My appetite for biographies is minimal: in general I find focus in single individuals results in a necessarily circumscribed and correspondingly dull book, and therefore avoid them except in certain cases (Christopher Hitchens’ recent memoir, while not strictly a biography, counts among their number). Inestimably more interesting—and invariably more important as well—are general histories, either of periods or concepts.
Occasionally, however, an individual or dynasty serves as a synecdoche for said historical period or concept, and this is the approach that Julia Keller takes toward Richard Jordan Gatling, the 19th-century inventor who lent his name to the famous machine gun. In fact, Keller’s book, Mr. Gatling’s Terrible Marvel, travels along two separate threads; the first is Gatling himself and the era of innovation of which he was emblematic, but the second is the rich irony of Gatling, most proud of his agricultural machinery, becoming famous for instruments of death.
For what is ostensibly a biography of Richard Gatling (or more accurately, biography of the “Gatling Gun”), Mr. Gatling’s Terrible Marvel doesn’t dwell overly long on Gatling himself. There is an extensive introduction which serves to offer up the two major conflicts I mentioned above, and an initial section which overviews Gatling’s early life, but Keller’s narrative quickly swerves away from Gatling and into a more broad look at the era in which he lived. The time immediately preceding the Civil War saw a sudden flood of invention, pushed in part by changes in patent law and the U.S. patent office, and the period was marked by a surge in technological innovation unmatched until the turn of the century. This was both good and bad; in addition to the invention of the steam engine and the railroad, it also was an uptick in the invention and manufacture of military ordnance, and an explosion of “patent medicines” and other such medical quackery. The time period saw the United States suddenly transform from a weak young nation still getting its bearings after a bloody war for independence into an economic powerhouse: at the Great Exhibition in London, it was largely American inventions (including those of rival gunmaker Samuel Colt) which stole the show and suddenly made the Europeans nervous.
But while the United States was finally sloughing off the memory of the Revolutionary War, it was about to become embroiled in an even bloodier internecine conflict, and the importance of guns would come to the fore. What distinguished Gatling’s machine gun from the many other attempts by lesser inventors is that Gatling’s actually worked, not least because of his attention to manufacturing quality. Ironically, Gatling’s gun was never really used in the Civil War, at least in any real sense; the battle commanders were too distrustful of new technology. But in the period after the Civil War, when the gun’s sales finally skyrocketed as governments bought them for sanguinary conflicts against “primitives” in the American west and in Africa. It’s impossible to say just how many people were killed by Gatling Guns, but the stated hope of its inventor was that the gun would be so chilling and terrible in its effect that people would avoid armed conflict altogether—a notion not unlike the one which justified work on atomic weapons1.
In this way Gatling is much like Robert Oppenheimer or Leó Szilárd, whose participation in invention was motivated by both an abstract desire for conquering scientific or engineering challenges, and partly by the somewhat naïve hope that the product would be ultimately beneficial; Kurt Vonnegut famously lampoons this naïveté in Cat’s Cradle. By the end of his life, Gatling had disassociated himself from his gun, directing his energies once again into agricultural machinery instead; but the genie was out of the bottle: mechanized warfare had become the new face of violence, a principle the world would finally see brought to its full expression in World War I—and taken to its most extreme degree at the end of World War II. Long after Gatling has died in Keller’s historical narrative, in fact, the death of War as a courageous, saber-flashing event was ongoing. There would be no more charging cavalry in the traditional sense, because horses offered no advantage against machine guns, artillery, or poison gas. Gatling’s legacy, or rather the deadly legacy of technological progress with which his name has become indelibly associated, is still seen today in smart bombs and tanks and mustard gas, and this knowledge would probably horrify him.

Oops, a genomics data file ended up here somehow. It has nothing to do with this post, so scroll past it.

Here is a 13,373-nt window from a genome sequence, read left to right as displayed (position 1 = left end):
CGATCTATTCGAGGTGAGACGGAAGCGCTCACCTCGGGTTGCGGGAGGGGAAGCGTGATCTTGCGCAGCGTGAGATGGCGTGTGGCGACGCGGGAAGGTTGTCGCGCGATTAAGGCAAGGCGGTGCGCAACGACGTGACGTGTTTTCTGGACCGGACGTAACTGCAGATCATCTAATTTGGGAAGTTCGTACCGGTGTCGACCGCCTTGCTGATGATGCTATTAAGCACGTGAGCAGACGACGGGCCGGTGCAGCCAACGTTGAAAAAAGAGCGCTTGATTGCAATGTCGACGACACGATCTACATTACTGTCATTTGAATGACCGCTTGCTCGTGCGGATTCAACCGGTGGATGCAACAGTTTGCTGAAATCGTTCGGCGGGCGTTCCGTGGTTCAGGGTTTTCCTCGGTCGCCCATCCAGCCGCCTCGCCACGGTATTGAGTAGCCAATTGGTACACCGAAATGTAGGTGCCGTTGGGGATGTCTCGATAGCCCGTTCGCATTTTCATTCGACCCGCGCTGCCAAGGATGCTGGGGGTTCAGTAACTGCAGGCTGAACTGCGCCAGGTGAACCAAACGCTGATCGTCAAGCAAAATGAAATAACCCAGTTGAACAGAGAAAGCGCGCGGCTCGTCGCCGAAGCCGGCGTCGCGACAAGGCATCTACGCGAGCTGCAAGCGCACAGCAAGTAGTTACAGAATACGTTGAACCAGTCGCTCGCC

Keller’s sympathies clearly lie with Gatling; the motif throughout seems to be that of the misunderstood genius, and there seems to be plenty of evidence to suggest such a depiction is accurate, but there’s also a lingering sense that Gatling was as much an opportunist as an idealist—the image of him as an unctuous businessman is hard to shake when he attempts to peddle his gun—quality though it may be—to President Lincoln. But that may simply also be a characteristic of the era and not the man…. or perhaps both.
Ultimately, Keller’s biography-cum-history is melancholic, expressing a sort of fatalism about the progress of technology and its relationship to our nature, and eulogizing a man emblematic of the inherent schism of his age. Though it wanders a bit at parts, its focus blurred by the sheer scope of the narrative, it is a fine piece of scholarship, and I think properly deserves to become one of the most well-recognized book (the only recognized book?) about Richard Gatling.